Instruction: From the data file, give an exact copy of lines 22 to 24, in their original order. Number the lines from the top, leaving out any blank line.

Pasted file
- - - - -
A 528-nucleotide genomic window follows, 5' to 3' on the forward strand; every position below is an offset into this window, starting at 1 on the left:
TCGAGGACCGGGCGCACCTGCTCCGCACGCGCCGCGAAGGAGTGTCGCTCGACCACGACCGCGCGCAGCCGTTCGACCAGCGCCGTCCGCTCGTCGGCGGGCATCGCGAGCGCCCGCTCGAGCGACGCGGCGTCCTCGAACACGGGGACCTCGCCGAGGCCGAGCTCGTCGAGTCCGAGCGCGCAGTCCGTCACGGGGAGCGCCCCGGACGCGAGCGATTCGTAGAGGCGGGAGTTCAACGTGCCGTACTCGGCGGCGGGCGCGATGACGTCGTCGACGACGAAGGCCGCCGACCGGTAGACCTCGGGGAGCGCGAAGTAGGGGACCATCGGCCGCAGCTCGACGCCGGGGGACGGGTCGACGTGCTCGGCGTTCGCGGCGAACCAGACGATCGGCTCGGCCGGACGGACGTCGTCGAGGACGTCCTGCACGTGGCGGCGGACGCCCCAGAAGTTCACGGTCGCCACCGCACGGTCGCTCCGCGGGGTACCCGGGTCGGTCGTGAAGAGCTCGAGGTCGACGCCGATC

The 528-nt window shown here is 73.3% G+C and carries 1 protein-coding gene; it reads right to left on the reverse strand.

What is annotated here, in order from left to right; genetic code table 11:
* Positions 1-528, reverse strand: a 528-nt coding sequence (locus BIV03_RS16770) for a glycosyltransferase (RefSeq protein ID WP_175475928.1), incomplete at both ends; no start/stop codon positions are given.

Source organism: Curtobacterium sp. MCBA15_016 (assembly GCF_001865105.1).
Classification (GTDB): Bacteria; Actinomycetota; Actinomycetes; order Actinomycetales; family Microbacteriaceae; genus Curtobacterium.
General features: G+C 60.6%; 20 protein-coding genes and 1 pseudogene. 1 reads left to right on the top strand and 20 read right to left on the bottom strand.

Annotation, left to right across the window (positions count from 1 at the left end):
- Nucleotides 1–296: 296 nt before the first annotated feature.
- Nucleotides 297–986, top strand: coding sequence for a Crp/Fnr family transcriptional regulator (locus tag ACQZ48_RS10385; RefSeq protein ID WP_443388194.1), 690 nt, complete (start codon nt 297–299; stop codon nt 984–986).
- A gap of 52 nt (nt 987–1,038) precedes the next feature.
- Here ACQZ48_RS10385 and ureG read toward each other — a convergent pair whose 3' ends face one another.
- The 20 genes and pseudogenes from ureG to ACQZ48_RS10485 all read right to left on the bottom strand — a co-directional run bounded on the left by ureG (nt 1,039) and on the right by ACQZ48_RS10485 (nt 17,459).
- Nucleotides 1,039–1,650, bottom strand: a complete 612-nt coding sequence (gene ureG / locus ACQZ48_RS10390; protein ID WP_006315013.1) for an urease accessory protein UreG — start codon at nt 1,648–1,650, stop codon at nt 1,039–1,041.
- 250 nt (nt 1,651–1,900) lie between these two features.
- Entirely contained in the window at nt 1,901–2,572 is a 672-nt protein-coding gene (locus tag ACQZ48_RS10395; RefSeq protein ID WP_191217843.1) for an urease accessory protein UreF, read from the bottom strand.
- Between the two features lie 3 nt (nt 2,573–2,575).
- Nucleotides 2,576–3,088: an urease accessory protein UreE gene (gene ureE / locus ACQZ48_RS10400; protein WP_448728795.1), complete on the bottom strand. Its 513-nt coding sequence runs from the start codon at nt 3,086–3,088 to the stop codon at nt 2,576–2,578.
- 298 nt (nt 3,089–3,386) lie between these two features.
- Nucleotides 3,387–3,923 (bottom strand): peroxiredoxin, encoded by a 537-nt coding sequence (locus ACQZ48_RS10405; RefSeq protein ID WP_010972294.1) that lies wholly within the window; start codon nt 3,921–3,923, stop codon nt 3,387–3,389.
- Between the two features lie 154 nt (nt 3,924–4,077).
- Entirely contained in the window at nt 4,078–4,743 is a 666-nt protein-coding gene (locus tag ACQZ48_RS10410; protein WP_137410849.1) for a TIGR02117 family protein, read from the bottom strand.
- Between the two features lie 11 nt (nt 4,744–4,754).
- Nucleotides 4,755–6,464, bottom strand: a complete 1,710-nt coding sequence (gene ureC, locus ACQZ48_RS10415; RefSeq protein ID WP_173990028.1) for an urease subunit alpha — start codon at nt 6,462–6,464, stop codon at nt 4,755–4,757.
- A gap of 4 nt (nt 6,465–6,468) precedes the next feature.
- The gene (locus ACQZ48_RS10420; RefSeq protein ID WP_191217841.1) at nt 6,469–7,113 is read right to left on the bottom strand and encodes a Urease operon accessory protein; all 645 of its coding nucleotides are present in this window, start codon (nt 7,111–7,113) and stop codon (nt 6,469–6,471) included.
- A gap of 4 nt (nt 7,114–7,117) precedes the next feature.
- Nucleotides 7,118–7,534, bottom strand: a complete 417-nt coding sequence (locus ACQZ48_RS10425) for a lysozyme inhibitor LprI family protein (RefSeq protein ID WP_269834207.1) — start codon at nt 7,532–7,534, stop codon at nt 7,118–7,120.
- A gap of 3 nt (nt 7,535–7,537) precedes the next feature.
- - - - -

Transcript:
- Between the two features lie 154 nt (nt 3,924–4,077).
- Entirely contained in the window at nt 4,078–4,743 is a 666-nt protein-coding gene (locus tag ACQZ48_RS10410; protein WP_137410849.1) for a TIGR02117 family protein, read from the bottom strand.
- Between the two features lie 11 nt (nt 4,744–4,754).